"Cuenta con mi. Uno, dos, tres, cuatro, cinco."
Pupils in a former mining village in Doncaster are learning to count in Spanish. And in a small primary in Madrid, a teacher is explaining in English how to build an electronic circuit.
When the bell rings, pupils in both schools leave their lessons and walk down corridors posted with bilingual signs. "Bienvenida a nuestra escuela," they say. "Welcome to our school."
These signs are the result of a new link, set up by the British Council's Comenius scheme, between Shaw Wood primary and Rufino Blancos school. The TES Make The Link campaign is encouraging British schools to set up similar links with partner schools around the world.
The Doncaster-Madrid link was established in response to the introduction of bilingual education in Madrid's primaries. Since September, 50 per cent of their lessons have been in English: pupils receive five hours of English-language lessons a week, as well as English-medium science and art lessons.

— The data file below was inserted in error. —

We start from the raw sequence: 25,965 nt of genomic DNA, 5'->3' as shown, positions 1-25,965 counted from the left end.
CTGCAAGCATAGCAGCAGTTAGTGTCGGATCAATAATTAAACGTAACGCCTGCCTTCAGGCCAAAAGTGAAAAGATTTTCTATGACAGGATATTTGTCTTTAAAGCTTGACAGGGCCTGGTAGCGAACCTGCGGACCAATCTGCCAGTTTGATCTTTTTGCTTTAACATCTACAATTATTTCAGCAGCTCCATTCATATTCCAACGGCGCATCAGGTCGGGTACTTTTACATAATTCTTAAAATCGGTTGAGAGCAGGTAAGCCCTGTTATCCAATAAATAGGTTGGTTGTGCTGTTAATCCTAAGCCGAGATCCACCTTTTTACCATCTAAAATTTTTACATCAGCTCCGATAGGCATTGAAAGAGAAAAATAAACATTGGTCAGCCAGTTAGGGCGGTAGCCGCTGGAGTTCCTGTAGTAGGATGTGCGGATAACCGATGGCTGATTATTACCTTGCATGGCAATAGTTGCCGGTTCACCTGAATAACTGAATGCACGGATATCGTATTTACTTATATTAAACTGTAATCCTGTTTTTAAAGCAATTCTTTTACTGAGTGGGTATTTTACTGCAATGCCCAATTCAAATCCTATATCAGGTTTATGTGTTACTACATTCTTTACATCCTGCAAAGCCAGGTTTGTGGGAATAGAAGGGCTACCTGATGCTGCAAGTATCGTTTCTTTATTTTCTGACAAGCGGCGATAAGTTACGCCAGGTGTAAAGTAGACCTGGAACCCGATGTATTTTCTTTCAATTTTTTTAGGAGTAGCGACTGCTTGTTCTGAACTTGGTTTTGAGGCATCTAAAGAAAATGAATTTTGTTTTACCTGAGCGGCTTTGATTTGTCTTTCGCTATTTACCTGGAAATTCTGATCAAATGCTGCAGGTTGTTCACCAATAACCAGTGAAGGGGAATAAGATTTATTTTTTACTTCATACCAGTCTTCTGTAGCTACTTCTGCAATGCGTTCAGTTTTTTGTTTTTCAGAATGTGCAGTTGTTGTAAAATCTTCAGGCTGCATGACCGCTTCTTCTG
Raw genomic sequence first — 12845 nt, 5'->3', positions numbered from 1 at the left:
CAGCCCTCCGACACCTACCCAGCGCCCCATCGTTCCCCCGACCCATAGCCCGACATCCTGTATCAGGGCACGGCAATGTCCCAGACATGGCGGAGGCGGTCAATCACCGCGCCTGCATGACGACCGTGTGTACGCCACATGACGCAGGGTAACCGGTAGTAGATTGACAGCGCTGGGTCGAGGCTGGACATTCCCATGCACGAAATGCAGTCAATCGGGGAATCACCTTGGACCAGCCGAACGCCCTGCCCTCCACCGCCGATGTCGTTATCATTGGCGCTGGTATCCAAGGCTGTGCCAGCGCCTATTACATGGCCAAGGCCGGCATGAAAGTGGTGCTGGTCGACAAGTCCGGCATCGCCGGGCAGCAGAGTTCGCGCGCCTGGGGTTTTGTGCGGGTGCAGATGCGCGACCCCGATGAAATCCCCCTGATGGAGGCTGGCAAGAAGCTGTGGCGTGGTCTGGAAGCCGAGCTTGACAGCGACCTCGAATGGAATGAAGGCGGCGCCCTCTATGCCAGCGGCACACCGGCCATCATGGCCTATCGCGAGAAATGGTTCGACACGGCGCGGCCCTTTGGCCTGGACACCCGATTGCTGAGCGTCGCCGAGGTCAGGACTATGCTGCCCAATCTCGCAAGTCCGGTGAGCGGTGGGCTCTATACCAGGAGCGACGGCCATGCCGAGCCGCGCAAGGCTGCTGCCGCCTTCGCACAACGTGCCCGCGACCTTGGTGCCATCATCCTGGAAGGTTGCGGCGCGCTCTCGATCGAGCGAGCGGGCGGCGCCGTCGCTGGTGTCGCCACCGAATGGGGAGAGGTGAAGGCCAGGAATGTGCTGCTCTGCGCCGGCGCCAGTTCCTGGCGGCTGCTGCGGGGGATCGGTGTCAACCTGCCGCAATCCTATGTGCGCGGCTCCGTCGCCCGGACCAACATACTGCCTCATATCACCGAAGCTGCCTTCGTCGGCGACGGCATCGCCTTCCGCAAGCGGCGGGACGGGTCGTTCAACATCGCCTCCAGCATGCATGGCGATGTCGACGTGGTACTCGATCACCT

Sixto Camara, a bilingual teacher at Rufino Blancos, wanted to liaise with a British school to discuss the curriculum and gain access to English-language textbooks. "People tend to believe our system is great, our country is great, our way is the only one," he said. "But in the 21st century, not speaking at least two languages can close doors."
Paul Prest, Shaw Wood head, says he has been inspired by the Madrid approach to language-learning but is taking it gradually. This year, early-years and Year 1 pupils have all had basic Spanish lessons. In nursery classes, illustrated displays give Spanish number and letter names.
"Children learn languages easier," Mr Prest said. "It becomes part of their culture. In England, we've been lazy with languages, because everyone speaks English. But this isn't just about learning another language. It's about understanding other cultures."
He has no plans yet for his school to become fully bilingual ("My staff would be horrified"), but he hopes eventually to provide Spanish lessons for all pupils.
Older Shaw Wood pupils have begun corresponding, in English, with their Spanish counterparts. "We can be motivated by the Spanish bilingualism," said Mr Prest.
Mr Camara believes that the penfriend scheme has been as useful as the exchange of textbooks and resources. "In the beginning, our pupils asked why lessons were in English, when they could be studying science in Spanish," he said. "Now they can see a reason to learn English. They have a real link with the outside world."
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